William and Mary

Fall 2014

September 5, 2014 (Friday) 4:00-5:00p.m. Small Hall 110
Speaker: Dr. Predrag Nikolic, GMU
Host: Prof. Enrico Rossi
Title: The rise of topological quantum entanglement

Abstract: Entanglement is at the heart of quantum mechanics, the fundamental theory of our world. Yet, it is hardly ever seen in macroscopic collections of particles. We presently know of only one real system that is macroscopically entangled in a non-trivial way beyond any doubt. This is the two-dimensional electron gas in a magnetic field strong enough to produce fractional quantum Hall effect. Several other material families may also realize macroscopically entangled quantum states of strongly interacting electrons. This talk will be devoted to one such family, known as "topological insulators" (TIs), which recently became a world-wide research focus. More specifically, samarium hexaboride (SmB6) and its subfamily of Kondo (heavy fermion) insulators are the first promising candidates for strongly correlated TIs. I will present a neutron scattering experiment combined with field-theory calculations that indeed paint SmB6 as a correlated topological material. Then, I will discuss the rich physics of exotic symmetry breaking and electron fractionalization that one can anticipate in Kondo TIs. With some luck, these and similar materials may provide a new playground for exploring fundamental phenomena in nature, and perhaps even a new setting for topological quantum computation.

September 19, 2014 (Friday) 4:00-5:00p.m. Small Hall 110
Speaker: Carl Carlson, William & Mary
Host: Prof. E. Rossi
Title: The Proton Radius Puzzle
Abstract: The puzzle is easy to state: different ways of measuring the proton charge radius give different results, and the difference is seven standard deviations. Now four years after the discovery of this puzzle, the explanation is still not known. We will discuss how the measurements are made, and then will outline a selection of both ordinary and exotic proposals to explain the phenomenon.

September 26, 2014 (Friday) 4:00-5:00p.m. Small Hall 111

Speaker: Prof. Michael Kohl, Hampton University
Host: Prof. C. Perdrisat
Title: The proton radius puzzle - how can it be resolved?
Abstract:  The proton is not an elementary particle, it has a substructure governed by quarks and gluons. The spatial extensions of the electric charge and magnetization determine the size of the proton and its response to electromagnetic interaction. Recently, contradicting observations have challenged our understanding of the proton. The disagreement between proton radius determinations from high-precision muonic hydrogen spectroscopy and numerous atomic hydrogen and electron scattering measurements has become known as the proton radius puzzle, which has received much attention even in public media. The puzzle has a variety of possible resolutions, including physics beyond the Standard Model, missing conventional physics, and errors or underestimated uncertainties in the extraction of the radius from the data. I will discuss ways that will eventually help to resolve the puzzle.

October 3, 2014  (Friday) 4:00-5:00p.m. Small Hall 111

Speaker:  Prof. James Eckstein, University of Illinois-Urbana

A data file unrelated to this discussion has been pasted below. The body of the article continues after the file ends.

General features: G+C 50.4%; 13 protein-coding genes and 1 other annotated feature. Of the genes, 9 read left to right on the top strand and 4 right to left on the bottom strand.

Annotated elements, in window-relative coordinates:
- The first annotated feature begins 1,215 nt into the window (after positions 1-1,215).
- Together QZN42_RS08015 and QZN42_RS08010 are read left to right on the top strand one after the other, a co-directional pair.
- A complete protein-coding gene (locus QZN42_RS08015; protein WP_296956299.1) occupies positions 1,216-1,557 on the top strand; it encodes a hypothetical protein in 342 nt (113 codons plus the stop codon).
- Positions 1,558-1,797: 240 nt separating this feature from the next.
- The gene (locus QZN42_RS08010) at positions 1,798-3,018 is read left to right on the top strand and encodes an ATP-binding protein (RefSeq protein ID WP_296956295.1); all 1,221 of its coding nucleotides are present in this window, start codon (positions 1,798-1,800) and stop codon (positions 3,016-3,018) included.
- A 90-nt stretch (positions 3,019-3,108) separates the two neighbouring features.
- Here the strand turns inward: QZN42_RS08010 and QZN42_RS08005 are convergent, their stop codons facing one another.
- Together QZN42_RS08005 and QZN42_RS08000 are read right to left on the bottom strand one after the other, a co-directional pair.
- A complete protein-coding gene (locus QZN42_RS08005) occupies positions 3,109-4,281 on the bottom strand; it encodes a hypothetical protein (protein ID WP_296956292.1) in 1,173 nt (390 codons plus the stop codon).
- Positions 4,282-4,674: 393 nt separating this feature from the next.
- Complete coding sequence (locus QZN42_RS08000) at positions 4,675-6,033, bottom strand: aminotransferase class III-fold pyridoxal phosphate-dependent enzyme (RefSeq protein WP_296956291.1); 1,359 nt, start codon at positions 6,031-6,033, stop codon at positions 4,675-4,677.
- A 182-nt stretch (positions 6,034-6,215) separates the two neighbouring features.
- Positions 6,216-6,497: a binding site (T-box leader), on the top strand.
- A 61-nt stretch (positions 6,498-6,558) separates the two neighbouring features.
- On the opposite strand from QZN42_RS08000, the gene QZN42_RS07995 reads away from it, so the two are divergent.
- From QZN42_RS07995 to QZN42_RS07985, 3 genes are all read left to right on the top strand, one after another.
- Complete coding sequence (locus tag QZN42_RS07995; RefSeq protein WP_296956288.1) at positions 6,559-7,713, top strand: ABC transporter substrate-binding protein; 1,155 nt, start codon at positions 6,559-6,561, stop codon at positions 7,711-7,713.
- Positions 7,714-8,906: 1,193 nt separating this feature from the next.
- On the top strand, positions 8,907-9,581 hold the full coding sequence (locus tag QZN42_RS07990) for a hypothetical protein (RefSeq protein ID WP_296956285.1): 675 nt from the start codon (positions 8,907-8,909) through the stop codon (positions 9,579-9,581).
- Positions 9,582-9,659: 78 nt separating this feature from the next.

Host: Prof. M. Qazilbash
Title: The Superconducting Proximity Effect 
Abstract: The superconducting proximity effect arises when a superconductor “shares” its pairs with a nonsuperconducting layer with which it is in good contact.  It has been studied in many experiments, sometimes showing unexpected behavior.  Renewed interest in proximity coupled superconductivity has arisen due to experimental results that suggest Majorana Fermions can form in devices that include topological materials, such as topological insulators and devices made from certain semiconductors such as InAs.  I will review superconductivity and the proximity effect, and then discuss some recent experiments in which proximity induced changes in normal state properties of both semiconductors and topological insulators have been measured.

October 10, 2014  (Friday) 4:00-5:00p.m. Small Hall 111
Speaker:  Julia M. Phillips, Sandia National Laboratory
Host: Prof. P. Vahle
Title: Research and Technologies for National Security: A perspective from a national security laboratory

Abstract: Sandia National Laboratories is the Nation’s largest national security laboratory. The mission of the laboratory to deliver engineered solutions for national security needs is built on a broad and deep base of scientific research and expertise. I will motivate the research at Sandia by describing the Laboratories’ historical evolution, research accomplishments and priorities, and current mission. I will then discuss some of the exciting research challenges that the Laboratories are pursuing, including topics such as Beyond Moore Computing, First to High Yield Fusion, Engineering of Materials Reliability, and Science & Engineering of Quantum Information Systems.

October 31, 2014 (Friday) 4:00-5:00p.m. Small Hall 111
Speaker: Prof. Luis Orozco, University of Maryland
Host:  Prof. S. Aubin

November 7, 2014 (Friday) 4:00-5:00p.m. Small Hall 111
Speaker: Gianpolo Carosi, LLNL
Host: Prof. A. Walker-Loud

November 14, 2014 (Friday) 4:00-5:00p.m. Small Hall 111
Speaker: Dr. Vincent Liu, University of Pittsburgh
Host: Prof. Enrico Rossi

November 21, 2014 (Friday) 4:00-5:00p.m. Small Hall 111
Speaker: Dr. Marcus Diefenthaler (University of Illinois - Urbana
Host: Prof. Wouter Deconinck

December 5, 2014 (Friday) 4:00-5:00p.m. Small Hall 111
Speaker: Raphael Busso, UC Berkeley
Host:  Prof. A. Walker-Loud